Monday, April 8, 2013

Biblical Motifs: The Temple

motif [moh-teef] noun
1. a recurring subject, theme, idea, etc., especially in a literary, artistic, or musical work.
2. a distinctive and recurring form, shape, figure, etc., in a design, as in a painting or on wallpaper.
3. a dominant idea or feature

As we head into week two, I would like to discuss one of the constantly running motifs or themes of Scripture. There are many themes that run throughout Scripture, from the Old Testament to the New Testament. Some of these themes are very subtle, and some are very prominent. All of the themes in Scripture are jaw-droppingly beautiful and awe inspiring. This week we will take a brief look at one of the most prominent themes in Scripture, the Temple of God.


After their exodus from Egypt, the Jewish people always had a temple in one form or another. During their wanderings in the wilderness, they had a portable temple that was known as the Tabernacle. The Tabernacle, which was a beautifully crafted tent, was a visible sign of God's presence among His people. This was the place where the high-priest performed his sacred duties. It also housed sacred artifacts, including the Ark of the Covenant (Remember Raiders of the Lost Ark?).

A few centuries later, after the Jewish people had a permanent homeland, King Solomon would build a permanent temple in Jerusalem (known as the First Temple). However, because of the apostasy of the Jewish people, the First Temple was destroyed by the Babylonians in 586 B.C.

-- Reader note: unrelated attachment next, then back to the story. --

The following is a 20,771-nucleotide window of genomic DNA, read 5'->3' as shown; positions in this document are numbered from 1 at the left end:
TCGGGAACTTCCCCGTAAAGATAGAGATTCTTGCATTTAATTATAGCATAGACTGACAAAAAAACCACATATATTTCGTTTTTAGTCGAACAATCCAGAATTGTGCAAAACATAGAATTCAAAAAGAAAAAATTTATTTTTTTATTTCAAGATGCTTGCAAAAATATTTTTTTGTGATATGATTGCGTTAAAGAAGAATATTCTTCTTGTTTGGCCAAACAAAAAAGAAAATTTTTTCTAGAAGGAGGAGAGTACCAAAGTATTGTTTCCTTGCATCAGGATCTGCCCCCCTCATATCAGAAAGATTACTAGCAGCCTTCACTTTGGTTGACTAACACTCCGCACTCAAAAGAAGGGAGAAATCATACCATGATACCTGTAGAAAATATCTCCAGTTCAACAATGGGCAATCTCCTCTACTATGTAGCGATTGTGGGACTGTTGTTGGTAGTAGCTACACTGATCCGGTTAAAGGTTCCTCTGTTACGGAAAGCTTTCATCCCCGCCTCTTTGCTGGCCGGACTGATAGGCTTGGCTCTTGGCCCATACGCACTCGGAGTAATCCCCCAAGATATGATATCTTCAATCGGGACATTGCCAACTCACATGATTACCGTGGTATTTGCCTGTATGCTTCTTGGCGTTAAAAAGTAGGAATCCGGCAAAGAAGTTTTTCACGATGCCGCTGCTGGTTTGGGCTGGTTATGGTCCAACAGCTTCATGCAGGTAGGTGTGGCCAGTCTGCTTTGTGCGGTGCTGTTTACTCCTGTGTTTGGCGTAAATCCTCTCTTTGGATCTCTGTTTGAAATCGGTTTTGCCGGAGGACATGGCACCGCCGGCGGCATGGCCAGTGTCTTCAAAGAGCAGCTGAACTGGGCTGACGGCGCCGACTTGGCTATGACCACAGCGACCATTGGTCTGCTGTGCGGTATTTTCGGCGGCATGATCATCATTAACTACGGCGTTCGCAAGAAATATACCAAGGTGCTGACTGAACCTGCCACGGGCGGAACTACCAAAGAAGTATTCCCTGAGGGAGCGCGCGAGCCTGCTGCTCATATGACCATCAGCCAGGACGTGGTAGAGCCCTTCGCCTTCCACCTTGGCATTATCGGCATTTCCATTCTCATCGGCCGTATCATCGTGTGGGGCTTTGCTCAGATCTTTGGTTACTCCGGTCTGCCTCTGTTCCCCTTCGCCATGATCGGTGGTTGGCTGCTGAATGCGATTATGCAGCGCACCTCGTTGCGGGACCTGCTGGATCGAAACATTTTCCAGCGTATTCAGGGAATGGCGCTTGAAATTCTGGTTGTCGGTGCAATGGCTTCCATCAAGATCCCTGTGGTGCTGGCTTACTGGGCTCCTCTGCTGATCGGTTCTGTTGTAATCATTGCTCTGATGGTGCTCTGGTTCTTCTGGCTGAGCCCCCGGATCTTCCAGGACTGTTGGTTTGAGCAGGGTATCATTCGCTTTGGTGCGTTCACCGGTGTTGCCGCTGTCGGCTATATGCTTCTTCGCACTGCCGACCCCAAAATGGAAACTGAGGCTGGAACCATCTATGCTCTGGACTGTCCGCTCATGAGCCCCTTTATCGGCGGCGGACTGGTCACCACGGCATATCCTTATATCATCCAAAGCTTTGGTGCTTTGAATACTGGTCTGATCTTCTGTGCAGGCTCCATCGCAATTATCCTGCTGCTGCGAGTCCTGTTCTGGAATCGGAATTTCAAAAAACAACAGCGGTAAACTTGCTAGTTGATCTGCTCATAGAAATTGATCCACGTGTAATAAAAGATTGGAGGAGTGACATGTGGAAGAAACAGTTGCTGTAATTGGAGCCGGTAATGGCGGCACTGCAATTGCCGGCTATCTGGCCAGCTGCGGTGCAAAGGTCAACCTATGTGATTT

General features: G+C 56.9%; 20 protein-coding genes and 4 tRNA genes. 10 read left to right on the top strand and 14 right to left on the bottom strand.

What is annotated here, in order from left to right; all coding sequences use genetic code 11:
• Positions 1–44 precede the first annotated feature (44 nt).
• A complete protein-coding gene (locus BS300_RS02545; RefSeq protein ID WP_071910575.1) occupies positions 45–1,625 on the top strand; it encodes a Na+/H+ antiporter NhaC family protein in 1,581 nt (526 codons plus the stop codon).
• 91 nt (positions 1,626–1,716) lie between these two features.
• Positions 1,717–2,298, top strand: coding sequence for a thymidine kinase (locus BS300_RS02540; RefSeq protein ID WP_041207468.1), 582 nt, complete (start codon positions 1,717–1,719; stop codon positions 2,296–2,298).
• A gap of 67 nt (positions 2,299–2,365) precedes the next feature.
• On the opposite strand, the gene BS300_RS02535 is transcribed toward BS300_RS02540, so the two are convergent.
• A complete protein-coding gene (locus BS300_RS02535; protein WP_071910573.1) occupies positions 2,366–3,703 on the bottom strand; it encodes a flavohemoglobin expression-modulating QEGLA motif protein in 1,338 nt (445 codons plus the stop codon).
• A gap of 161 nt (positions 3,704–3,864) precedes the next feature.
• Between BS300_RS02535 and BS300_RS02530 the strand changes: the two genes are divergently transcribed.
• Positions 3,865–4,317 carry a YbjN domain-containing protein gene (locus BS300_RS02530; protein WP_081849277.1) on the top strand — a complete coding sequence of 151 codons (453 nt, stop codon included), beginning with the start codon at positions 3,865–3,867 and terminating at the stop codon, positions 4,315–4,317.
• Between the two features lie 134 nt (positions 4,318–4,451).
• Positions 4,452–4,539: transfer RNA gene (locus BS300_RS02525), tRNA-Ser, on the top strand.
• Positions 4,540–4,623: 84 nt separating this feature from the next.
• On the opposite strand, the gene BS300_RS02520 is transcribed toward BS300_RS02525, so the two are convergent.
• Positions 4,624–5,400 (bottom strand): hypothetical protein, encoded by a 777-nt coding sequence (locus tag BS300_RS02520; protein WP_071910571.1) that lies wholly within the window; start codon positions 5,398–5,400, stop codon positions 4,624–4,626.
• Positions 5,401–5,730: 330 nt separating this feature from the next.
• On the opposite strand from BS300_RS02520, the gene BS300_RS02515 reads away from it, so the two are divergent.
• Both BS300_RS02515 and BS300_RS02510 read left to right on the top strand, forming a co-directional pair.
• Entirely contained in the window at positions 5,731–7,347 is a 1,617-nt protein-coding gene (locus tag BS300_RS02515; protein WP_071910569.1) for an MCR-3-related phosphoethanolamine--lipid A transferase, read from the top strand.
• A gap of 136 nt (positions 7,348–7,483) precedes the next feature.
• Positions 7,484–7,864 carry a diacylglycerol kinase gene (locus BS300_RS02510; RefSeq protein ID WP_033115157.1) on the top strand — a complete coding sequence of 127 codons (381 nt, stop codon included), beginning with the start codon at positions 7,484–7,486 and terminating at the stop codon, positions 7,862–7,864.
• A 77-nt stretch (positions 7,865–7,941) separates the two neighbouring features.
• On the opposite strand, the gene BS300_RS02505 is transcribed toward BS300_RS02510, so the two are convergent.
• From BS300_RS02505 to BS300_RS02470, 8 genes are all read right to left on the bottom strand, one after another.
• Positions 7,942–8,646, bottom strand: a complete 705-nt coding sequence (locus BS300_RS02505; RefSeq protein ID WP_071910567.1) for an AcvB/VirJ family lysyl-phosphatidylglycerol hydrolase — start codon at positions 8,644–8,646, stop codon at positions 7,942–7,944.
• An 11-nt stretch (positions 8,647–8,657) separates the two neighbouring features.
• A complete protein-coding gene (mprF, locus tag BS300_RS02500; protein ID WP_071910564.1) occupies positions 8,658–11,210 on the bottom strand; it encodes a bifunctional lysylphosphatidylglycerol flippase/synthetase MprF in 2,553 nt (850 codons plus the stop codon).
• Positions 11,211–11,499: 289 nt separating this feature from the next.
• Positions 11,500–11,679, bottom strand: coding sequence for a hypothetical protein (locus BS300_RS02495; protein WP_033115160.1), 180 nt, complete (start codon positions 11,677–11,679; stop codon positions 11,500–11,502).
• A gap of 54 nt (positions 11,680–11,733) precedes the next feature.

Eventually, the Jews would rebuild the Temple, which was known as the Second Temple. The Second Temple had a very long and tumultuous history until it was finally destroyed by the Romans in 70 A.D.; about 40 years after the death and resurrection of Christ.

To this day, the Jewish people have been unable to rebuild their temple. Consequently, they have been without a temple for roughly 2,000 years. Orthodox Jews still live with the hope of rebuilding the Temple someday.

The Temple motif is one of the most glorious themes in Scripture. So here is my question: In light of this history, why does Jesus refer to His body as the Temple (John 2:19-22)?

As always, feel free to add your own questions (and answers) to the mix. Last week was pretty quiet, let me know that you're out there.

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